A chest injury is any form of physical injury to the chest including the heart and lungs. Chest injuries account for 25% of all deaths from traumatic injury. Typically chest injuries are caused by blunt mechanisms such as motor vehicle collisions or penetrating mechanisms such as stabbings.
A rib fracture is a break or fracture in one or more of the bones making up the rib cage. The first rib is rarely fractured because of its protected position behind the clavicle (collarbone). However, if it is broken, serious damage can occur to the brachial plexus of nerves and the subclavian vessels. Fractures of the first and second ribs may be more likely to be associated with head and facial injuries than other rib fractures. The middle ribs are the ones most commonly fractured. Fractures usually occur from direct blows or from indirect crushing injuries. The weakest part of a rib is just anterior to its angle, but a fracture can occur anywhere. The most commonly fractured ribs are the 7th and 10th. A lower rib fracture has the complication of potentially injuring the diaphragm, which could result in a diaphragmatic hernia. Rib fractures are usually quite painful because the ribs have to move to allow for breathing. When several ribs are broken in several places a flail chest results, and the detached bone sections will move separately from the rest of the chest.
Rib fractures can occur without direct trauma and have been reported after sustained coughing and in various sports – for example, rowing, karting and golf – often in elite athletes. They can also occur as a consequence of diseases such as cancer or infections (pathological fracture).
A pulmonary laceration is a chest injury in which lung tissue is torn or cut. An injury that is potentially more serious than pulmonary contusion, pulmonary laceration involves disruption of the architecture of the lung, while pulmonary contusion does not. Pulmonary laceration is commonly caused by penetrating trauma but may also result from forces involved in blunt trauma such as shear stress. A cavity filled with blood, air, or both can form. The injury is diagnosed when collections of air or fluid are found on a CT scan of the chest. Surgery may be required to stitch the laceration, to drain blood, or even to remove injured parts of the lung. The injury commonly heals quickly with few problems if it is given proper treatment; however it may be associated with scarring of the lung or other complications.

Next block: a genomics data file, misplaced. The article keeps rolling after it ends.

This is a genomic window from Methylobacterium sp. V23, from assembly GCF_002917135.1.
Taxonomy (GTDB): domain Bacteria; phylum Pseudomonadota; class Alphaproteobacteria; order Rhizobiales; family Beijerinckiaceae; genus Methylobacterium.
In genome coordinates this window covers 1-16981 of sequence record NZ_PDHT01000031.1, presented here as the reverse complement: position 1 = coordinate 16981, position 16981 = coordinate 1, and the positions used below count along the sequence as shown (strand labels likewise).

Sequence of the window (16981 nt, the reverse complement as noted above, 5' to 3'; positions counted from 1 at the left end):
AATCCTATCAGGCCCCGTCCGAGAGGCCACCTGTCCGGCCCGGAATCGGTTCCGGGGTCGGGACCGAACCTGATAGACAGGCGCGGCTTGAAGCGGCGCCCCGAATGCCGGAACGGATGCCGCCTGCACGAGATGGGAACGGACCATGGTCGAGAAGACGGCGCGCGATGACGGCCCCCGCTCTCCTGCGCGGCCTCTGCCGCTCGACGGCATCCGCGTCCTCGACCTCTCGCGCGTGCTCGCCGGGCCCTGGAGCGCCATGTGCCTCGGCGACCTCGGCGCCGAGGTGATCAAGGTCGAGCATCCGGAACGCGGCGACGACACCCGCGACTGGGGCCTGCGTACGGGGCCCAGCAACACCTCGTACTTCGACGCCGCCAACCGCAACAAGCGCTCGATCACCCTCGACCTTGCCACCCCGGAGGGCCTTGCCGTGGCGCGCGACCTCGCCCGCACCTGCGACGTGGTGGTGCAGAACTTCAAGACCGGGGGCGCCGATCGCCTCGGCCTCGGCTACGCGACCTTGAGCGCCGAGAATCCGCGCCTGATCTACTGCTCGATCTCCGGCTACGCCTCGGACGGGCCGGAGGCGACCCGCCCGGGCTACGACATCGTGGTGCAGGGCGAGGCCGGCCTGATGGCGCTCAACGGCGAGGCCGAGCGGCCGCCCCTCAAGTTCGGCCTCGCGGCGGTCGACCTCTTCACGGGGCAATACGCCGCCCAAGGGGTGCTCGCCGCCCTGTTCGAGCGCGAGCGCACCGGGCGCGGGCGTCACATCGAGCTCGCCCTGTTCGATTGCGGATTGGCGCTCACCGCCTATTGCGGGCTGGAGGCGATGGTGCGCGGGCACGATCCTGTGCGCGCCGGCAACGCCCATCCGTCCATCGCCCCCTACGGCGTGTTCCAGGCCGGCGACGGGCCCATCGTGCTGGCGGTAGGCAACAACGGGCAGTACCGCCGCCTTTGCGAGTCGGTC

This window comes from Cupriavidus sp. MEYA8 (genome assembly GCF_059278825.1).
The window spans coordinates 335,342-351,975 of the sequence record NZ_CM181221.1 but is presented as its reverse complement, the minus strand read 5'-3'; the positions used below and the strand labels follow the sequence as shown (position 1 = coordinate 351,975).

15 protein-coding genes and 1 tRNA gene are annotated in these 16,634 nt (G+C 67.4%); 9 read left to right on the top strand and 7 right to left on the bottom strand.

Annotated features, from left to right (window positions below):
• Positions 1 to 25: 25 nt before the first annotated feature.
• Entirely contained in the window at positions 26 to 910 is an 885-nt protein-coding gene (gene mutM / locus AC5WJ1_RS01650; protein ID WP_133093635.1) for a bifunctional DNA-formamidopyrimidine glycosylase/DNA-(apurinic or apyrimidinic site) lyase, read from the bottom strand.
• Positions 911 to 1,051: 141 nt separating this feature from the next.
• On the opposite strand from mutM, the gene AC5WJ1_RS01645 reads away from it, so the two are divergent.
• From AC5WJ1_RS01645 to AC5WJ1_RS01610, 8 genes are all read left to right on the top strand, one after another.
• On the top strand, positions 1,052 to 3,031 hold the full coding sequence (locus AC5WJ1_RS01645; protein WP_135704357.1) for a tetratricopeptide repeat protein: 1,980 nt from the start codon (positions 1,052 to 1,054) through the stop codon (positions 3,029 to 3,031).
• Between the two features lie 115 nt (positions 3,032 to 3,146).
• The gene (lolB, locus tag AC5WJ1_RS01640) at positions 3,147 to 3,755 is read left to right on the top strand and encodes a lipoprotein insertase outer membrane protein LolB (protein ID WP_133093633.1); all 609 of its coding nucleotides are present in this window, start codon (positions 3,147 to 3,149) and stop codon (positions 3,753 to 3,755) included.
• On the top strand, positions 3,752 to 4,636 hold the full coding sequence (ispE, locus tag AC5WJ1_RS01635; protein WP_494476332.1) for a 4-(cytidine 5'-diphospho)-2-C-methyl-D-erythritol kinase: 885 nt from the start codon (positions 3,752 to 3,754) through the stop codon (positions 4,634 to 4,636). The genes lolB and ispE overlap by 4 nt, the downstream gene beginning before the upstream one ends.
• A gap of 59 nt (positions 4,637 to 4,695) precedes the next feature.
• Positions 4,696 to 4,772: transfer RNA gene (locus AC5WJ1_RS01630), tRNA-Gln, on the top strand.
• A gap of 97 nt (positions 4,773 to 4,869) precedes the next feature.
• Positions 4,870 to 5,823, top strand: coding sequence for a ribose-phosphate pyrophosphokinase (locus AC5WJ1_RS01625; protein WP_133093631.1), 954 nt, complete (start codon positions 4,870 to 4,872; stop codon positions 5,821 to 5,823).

Emergency medicine is a medical specialty involving care for patients with acute illnesses or injuries which require immediate medical attention. While not usually providing long-term or continuing care, emergency medicine physicians diagnose a variety of illnesses and undertake acute interventions to resuscitate and stabilize patients. Emergency medicine physicians practice in hospital emergency departments, pre-hospital settings via emergency medical services, other locations where initial medical treatment of illness takes place, and recently the intensive-care unit. Just as clinicians operate by immediacy rules under large emergency systems, emergency practitioners aim to diagnose emergent conditions and stabilize the patient for definitive care.
Physicians specializing in emergency medicine in the US and Canada can enter fellowships to receive credentials in subspecialties. These are palliative medicine, critical care medicine, medical toxicology, wilderness medicine, pediatric emergency medicine, sports medicine, emergency medical services, and undersea and hyperbaric medicine.
A bone fracture (sometimes abbreviated FRX or Fx, Fx, or #) is a medical condition in which there is a break in the continuity of the bone. A bone fracture can be the result of high force impact or stress, or trivial injury as a result of certain medical conditions that weaken the bones, such as osteoporosis, bone cancer, or osteogenesis imperfecta, where the fracture is then properly termed a pathologic fracture.
Although broken bone and bone break are common colloquialisms for a bone fracture, break is not a formal orthopedic term.